Utah hospitals bracing for post-Labor Day surge in COVID cases
Sep 9, 2021, 1:40 PM | Updated: 2:06 pm
MURRAY, Utah — Doctors and nurses in Utah hospitals said they are bracing for a surge in COVID-19 following Labor Day weekend.
With many people traveling and taking minimal precautions, Dr. Brandon Webb, an infectious diseases doctor at Intermountain Medical Center, said a surge is likely. He urged everyone to take precautions and get tested if they think they’ve been exposed.
The ICUs at all of Utah’s major hospitals remain full with COVID-19 and non-COVID patients. As the delta variant spreads, Intermountain Healthcare’s ICUs are at 99% capacity, and they’re expecting more patients.
“Historically, any time we’ve had holidays and gatherings, we have had an increase in case counts in the community, and we’re bracing for that,” Webb said.
He said Utah needs to refocus on rapidly increasing immunity through vaccination and decreasing transmission with all of the tools available. That means testing, masking, social distancing, hand-washing and avoiding large gatherings — even outside because the delta variant is highly transmissible.
“We really need to ramp up our availability of testing, and the turnaround times,” Webb said.
Snapshot of @Intermountain COVID hospitalizations. Striking difference between vaccinated breakthroughs and unvaccinated cases. Breakthrough infections are 20 years old and have 2x the comorbidities compared to unvaccinated cases. pic.twitter.com/HBAZRuN5DT
— Eddie Stenehjem (@E_Stenehjem) September 8, 2021
Seasonal allergies and smoke pollution are making some people cough and sneeze. But if you develop new respiratory symptoms, or think you’ve been exposed to the virus, get tested.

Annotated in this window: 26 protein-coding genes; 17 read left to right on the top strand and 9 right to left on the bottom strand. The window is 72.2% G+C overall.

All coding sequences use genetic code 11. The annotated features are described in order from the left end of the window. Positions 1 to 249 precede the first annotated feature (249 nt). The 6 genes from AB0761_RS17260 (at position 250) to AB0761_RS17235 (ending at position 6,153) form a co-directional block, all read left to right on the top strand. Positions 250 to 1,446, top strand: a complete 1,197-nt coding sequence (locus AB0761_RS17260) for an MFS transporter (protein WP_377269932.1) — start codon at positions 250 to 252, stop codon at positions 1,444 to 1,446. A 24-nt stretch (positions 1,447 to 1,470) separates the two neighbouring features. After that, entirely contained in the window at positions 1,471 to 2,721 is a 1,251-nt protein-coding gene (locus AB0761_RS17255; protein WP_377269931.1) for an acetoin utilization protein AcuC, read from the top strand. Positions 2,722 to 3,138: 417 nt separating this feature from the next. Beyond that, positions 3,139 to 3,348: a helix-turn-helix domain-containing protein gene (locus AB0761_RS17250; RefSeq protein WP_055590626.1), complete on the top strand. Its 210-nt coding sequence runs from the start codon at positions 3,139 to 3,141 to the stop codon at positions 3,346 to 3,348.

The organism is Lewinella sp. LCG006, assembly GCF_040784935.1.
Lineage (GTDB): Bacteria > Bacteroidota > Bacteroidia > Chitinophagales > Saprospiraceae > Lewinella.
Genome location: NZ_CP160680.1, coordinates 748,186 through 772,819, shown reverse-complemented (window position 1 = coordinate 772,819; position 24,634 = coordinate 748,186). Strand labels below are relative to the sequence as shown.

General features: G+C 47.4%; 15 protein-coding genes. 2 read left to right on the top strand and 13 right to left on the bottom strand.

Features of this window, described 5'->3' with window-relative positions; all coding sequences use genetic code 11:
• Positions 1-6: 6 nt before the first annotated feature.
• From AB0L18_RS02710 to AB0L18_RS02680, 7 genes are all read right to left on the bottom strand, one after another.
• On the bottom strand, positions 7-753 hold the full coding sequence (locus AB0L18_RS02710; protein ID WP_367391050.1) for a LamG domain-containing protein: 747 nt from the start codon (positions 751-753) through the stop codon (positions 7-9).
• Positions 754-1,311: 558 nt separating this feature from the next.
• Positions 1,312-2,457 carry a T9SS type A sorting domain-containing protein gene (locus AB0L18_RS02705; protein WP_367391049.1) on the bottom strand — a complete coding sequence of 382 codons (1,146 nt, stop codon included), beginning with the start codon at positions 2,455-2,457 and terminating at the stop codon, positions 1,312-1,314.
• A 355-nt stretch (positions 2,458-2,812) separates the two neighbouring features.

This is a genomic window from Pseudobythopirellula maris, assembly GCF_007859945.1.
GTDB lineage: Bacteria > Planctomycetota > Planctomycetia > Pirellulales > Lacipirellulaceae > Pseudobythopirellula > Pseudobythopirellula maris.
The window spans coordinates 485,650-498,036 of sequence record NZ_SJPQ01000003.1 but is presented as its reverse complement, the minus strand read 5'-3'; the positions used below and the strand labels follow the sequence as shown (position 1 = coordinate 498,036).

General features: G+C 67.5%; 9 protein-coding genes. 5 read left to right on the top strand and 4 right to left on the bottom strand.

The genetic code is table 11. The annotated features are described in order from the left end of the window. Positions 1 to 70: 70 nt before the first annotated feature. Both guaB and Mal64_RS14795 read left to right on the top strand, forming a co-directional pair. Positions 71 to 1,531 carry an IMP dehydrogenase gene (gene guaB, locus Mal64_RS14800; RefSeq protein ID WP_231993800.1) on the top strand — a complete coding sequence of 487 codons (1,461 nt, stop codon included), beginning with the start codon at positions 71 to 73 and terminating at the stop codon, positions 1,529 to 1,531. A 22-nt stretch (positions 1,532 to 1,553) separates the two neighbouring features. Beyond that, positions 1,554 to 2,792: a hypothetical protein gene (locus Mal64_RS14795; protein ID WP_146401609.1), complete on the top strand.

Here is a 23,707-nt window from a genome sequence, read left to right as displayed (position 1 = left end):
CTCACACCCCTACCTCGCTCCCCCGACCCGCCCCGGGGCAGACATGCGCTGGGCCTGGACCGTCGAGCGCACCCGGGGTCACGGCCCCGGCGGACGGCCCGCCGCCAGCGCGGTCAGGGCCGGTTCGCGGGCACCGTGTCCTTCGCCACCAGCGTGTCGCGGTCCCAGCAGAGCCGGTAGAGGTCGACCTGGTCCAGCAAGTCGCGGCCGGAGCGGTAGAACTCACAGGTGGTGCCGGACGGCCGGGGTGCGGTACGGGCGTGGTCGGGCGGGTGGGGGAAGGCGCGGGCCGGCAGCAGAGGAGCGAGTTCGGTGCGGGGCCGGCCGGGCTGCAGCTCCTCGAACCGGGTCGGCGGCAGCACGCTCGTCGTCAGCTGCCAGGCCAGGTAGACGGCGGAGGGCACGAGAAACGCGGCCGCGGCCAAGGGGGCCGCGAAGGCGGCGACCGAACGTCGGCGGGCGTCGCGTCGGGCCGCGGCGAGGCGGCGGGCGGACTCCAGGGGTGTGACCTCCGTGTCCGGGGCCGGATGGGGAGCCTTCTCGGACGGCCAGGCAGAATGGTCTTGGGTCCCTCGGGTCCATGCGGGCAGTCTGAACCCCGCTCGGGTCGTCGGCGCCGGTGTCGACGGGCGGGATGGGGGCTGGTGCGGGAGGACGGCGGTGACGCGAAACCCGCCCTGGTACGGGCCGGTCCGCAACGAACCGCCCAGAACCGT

“It’s important to know whether or not you have COVID-19,” Webb said.
To prevent the continued emergence of new variants, Webb said, the community needs to rapidly decrease the number of infected individuals who play host to the mutating viruses. At the same time, Utah needs to rapidly increase the number of immune individuals through vaccination.
“Both of those are interdependent. Both of those are absolutely essential,” Webb said.
Webb said morale among caregivers is down because staffing is down. That’s what limits their ability to provide top-quality care with a Labor Day surge looming.
“We’re seeing fatigue, especially on the faces of nursing and other health care providers that are on the front lines,” Webb said.
To ramp up testing, the Utah Department of Health is hiring. They hope to double testing capacity this month, after a 10 to 15% increase in tests last week lead to long lines.